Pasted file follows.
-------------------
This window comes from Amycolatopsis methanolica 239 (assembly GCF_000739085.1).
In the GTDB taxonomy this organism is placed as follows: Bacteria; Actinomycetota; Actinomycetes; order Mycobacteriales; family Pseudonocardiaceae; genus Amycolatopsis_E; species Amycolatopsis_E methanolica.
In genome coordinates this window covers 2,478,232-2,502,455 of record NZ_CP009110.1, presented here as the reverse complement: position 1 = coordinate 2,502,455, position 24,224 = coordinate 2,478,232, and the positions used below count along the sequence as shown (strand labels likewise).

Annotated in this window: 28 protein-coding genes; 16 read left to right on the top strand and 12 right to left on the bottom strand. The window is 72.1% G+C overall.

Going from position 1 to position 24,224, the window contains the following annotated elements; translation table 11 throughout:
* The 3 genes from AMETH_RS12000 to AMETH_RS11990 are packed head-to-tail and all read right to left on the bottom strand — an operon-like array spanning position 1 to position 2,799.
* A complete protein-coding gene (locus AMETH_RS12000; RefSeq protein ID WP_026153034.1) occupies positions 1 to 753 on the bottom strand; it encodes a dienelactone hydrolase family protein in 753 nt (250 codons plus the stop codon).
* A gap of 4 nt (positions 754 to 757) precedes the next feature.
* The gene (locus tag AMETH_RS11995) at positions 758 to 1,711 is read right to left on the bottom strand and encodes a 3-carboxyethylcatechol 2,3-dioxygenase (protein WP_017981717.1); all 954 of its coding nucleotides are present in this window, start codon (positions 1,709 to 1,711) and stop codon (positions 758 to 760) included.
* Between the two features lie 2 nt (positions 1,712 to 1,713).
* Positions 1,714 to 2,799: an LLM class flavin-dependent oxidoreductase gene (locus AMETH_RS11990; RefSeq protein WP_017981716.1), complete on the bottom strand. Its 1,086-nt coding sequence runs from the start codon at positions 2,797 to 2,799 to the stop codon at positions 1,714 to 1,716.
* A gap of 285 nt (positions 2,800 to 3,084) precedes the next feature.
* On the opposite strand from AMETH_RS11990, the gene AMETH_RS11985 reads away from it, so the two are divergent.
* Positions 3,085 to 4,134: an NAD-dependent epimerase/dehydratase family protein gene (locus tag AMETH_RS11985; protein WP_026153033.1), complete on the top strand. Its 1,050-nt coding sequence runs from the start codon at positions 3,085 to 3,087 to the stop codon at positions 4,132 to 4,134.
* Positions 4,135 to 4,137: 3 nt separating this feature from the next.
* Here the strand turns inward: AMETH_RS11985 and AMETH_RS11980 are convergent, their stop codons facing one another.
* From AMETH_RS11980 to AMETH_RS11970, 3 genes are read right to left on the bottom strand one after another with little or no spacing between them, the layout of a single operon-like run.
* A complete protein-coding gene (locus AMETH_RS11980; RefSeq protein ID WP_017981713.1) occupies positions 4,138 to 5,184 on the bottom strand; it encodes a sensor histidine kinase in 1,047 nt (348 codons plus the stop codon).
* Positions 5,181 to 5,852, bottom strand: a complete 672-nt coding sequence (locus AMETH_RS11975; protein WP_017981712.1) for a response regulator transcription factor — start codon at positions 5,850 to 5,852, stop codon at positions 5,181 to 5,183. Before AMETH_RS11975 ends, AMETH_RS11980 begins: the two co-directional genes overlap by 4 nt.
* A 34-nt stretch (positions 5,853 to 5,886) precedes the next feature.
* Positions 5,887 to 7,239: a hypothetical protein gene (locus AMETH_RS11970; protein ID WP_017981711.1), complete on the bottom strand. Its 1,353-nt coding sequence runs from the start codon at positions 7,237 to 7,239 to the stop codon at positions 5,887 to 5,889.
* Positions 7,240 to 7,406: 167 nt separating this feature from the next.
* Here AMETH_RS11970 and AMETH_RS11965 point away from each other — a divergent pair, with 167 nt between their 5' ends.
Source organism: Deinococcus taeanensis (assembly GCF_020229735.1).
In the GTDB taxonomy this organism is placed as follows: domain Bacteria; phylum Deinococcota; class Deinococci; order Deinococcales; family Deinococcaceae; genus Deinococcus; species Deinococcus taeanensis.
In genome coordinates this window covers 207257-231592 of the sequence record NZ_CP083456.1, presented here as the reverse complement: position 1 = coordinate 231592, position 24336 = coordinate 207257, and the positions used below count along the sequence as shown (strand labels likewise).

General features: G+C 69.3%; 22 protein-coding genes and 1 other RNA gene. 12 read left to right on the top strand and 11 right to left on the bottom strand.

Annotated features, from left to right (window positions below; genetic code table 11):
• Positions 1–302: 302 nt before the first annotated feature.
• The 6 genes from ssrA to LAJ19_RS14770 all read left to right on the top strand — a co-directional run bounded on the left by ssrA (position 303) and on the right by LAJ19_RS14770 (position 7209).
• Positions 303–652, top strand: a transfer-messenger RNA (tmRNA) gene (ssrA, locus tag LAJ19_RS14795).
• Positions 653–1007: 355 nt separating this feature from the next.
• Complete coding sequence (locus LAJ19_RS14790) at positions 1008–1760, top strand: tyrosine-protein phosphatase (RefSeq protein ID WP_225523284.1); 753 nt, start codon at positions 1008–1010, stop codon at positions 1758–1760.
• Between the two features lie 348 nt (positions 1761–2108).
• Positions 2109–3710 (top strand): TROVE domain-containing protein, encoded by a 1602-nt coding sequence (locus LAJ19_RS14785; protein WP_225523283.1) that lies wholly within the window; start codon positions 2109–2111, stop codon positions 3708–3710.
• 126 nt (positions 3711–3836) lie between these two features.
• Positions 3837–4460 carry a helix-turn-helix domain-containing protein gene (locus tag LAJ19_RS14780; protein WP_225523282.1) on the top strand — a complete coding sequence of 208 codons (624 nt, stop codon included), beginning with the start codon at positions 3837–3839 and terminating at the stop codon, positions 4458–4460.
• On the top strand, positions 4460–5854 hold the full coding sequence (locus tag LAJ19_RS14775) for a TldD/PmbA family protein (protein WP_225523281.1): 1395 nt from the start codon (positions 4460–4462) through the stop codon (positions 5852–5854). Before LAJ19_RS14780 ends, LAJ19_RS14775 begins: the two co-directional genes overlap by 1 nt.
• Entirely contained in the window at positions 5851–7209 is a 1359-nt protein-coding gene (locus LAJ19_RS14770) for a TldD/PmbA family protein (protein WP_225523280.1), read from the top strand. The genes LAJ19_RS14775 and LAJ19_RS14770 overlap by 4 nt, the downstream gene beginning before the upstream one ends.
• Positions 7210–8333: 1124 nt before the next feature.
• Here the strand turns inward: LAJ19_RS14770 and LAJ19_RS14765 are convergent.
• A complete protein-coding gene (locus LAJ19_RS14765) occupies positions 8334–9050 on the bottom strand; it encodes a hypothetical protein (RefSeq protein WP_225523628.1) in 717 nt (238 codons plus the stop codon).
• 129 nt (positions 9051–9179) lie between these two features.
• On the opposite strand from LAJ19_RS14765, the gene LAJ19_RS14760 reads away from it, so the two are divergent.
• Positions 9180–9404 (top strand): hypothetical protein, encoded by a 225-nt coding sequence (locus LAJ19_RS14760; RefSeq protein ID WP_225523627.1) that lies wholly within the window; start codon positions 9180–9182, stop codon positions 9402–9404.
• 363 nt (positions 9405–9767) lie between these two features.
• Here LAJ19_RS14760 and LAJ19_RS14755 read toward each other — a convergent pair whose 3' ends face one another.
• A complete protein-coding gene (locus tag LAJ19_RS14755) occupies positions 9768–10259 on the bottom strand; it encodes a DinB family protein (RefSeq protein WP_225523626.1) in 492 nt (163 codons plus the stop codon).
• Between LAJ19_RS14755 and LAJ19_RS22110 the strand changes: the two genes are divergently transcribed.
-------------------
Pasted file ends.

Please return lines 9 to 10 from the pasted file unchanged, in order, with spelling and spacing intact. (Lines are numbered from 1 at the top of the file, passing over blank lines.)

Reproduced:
* The gene (locus tag AMETH_RS11995) at positions 758 to 1,711 is read right to left on the bottom strand and encodes a 3-carboxyethylcatechol 2,3-dioxygenase (protein WP_017981717.1); all 954 of its coding nucleotides are present in this window, start codon (positions 1,709 to 1,711) and stop codon (positions 758 to 760) included.
* Between the two features lie 2 nt (positions 1,712 to 1,713).